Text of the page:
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Protective claims for overpaid VAT on digital publications

Rob Warne, Partner, Head of VAT
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Update: HMRC issued Revenue & Customs Brief 1 (2020) in February 2020 confirming that they disagree with the UTT decision and that an appeal is being made. In the interim, organisations should consider whether protective claims for VAT overpaid should be made to guard against VAT time limits.


In the recent Upper Tier Tribunal (UTT) VAT case of ‘News Corp UK & Ireland Limited’, the court ruled in favour of the taxpayer so that zero rating also applies to digital newspapers. The case concerned various digital versions of hard copy newspapers such as The Times and The Sun.

The taxpayer argued that these digital versions were still ‘newspapers’ and were therefore zero rated under VATA 1994 Schedule 8 Group 3 Item 2 as ‘Newspapers, journals and periodicals’.

HMRC was successful in the First Tier Tribunal (FTT) and have always argued that zero-rating only applied to the physical goods so have not allowed the zero rating to be afforded to electronic publications. This has been on the basis that UK Law only refers to goods because it was written before electronic publications could be acquired.

HMRC’s view and the decision of the FTT has now been overturned by a court whose judgement creates legal precedent.

What does this mean?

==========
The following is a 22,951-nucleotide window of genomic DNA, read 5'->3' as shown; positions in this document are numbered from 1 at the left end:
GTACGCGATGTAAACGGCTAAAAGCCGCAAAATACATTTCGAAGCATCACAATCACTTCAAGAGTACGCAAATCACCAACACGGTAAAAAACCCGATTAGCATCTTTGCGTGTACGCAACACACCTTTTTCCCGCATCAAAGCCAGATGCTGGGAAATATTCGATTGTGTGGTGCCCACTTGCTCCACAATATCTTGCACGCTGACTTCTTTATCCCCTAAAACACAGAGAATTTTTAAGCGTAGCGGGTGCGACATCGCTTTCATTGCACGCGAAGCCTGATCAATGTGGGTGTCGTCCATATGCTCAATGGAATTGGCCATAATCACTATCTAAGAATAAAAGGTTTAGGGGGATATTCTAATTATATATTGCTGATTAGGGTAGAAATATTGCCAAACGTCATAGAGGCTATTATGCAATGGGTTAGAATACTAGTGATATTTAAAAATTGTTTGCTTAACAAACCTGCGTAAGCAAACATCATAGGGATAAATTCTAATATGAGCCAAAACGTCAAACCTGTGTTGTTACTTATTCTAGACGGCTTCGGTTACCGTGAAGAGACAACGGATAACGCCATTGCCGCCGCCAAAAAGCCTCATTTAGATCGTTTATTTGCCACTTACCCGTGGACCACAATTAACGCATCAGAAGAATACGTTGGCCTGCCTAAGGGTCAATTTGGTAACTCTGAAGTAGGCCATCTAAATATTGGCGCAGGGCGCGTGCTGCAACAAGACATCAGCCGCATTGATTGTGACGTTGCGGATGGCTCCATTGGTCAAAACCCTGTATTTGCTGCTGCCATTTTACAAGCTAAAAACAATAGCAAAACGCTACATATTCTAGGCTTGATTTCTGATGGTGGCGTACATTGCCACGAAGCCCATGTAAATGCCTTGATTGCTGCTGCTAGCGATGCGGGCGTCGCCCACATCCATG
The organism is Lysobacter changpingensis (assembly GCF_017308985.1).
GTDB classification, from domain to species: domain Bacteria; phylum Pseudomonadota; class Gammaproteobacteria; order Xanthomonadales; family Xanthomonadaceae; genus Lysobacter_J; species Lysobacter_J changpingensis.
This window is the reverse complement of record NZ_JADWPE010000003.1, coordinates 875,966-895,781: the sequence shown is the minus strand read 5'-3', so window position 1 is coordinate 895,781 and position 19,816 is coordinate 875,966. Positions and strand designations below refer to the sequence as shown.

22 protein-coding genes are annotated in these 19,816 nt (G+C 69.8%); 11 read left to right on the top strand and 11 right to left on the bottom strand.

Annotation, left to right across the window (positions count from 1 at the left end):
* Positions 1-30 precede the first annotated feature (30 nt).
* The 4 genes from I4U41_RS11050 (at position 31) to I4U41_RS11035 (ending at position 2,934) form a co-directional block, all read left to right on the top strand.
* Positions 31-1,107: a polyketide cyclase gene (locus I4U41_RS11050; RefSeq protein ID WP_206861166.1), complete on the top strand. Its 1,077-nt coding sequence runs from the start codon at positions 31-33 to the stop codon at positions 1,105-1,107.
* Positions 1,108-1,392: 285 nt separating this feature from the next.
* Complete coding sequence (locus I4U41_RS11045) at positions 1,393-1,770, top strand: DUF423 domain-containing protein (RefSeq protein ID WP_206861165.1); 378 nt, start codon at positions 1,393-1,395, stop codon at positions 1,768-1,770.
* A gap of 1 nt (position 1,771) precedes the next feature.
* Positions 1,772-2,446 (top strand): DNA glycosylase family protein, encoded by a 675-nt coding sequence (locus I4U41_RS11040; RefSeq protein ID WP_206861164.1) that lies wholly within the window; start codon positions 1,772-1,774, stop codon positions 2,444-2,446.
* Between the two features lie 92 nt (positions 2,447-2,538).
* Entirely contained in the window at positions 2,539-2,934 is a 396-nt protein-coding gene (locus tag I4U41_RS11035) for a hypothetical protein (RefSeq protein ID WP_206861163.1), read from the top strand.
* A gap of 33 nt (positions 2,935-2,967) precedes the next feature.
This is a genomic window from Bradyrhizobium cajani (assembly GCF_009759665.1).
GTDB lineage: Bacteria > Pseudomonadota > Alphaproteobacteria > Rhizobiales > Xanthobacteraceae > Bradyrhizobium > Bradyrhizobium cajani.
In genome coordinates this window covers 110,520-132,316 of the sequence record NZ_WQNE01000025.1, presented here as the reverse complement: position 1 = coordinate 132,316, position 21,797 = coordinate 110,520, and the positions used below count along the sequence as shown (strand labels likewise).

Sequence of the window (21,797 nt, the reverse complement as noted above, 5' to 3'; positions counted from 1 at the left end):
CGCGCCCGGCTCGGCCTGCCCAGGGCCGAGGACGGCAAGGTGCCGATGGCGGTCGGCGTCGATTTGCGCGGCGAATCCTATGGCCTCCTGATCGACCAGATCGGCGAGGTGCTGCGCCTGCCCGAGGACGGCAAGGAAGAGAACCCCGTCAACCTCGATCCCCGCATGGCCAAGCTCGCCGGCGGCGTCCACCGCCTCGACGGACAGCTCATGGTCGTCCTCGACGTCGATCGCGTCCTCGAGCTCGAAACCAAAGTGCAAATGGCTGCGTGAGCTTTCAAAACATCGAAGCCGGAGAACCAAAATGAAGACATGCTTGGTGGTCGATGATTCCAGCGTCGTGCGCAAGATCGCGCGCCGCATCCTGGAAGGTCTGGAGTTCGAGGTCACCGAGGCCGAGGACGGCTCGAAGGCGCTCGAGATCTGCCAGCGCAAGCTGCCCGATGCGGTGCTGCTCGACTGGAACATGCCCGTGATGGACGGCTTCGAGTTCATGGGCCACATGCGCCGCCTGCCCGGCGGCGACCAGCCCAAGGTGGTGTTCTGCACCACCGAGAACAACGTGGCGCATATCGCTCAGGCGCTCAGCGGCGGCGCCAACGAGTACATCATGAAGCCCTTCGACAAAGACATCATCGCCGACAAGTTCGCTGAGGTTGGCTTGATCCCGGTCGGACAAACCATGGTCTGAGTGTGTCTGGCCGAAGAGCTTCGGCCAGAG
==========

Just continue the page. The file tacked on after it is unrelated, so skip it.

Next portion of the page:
It means that taxpayers who have been accounting for VAT on digital publications at the standard rate will have the opportunity to submit a claim for overpaid output tax.

What should be done?

Due to the four year statutory limit on adjusting VAT claims and the length of time that may be taken if HMRC are to appeal the decision, our recommendation is that a protective claim is submitted to HMRC going back four years in order to protect any over-paid VAT going ‘out of time’.

We expect that HMRC will appeal against this decision and so the matter is unlikely to be concluded in the near future.  If a claim is not submitted the four year statutory cap will continue to move and taxpayers could lose out if the judgement is ultimately upheld.

For some claims HMRC may argue that ‘unjust enrichment’ applies such that the claim is invalid because it was the ultimate consumer that incurred the overcharged VAT.  In many cases this defence will be able to be rebutted.

Until the dispute is finally resolved and/or HMRC issues updated guidance, we would recommend that taxpayers continue to account for VAT on digital publications and submit further protective claims if necessary.

Further details

Please do not hesitate to contact Robert Warne if you would like to discuss this further.

Contact us

Robert Warne
Rob Warne
Partner, Head of VAT and Customs Duty services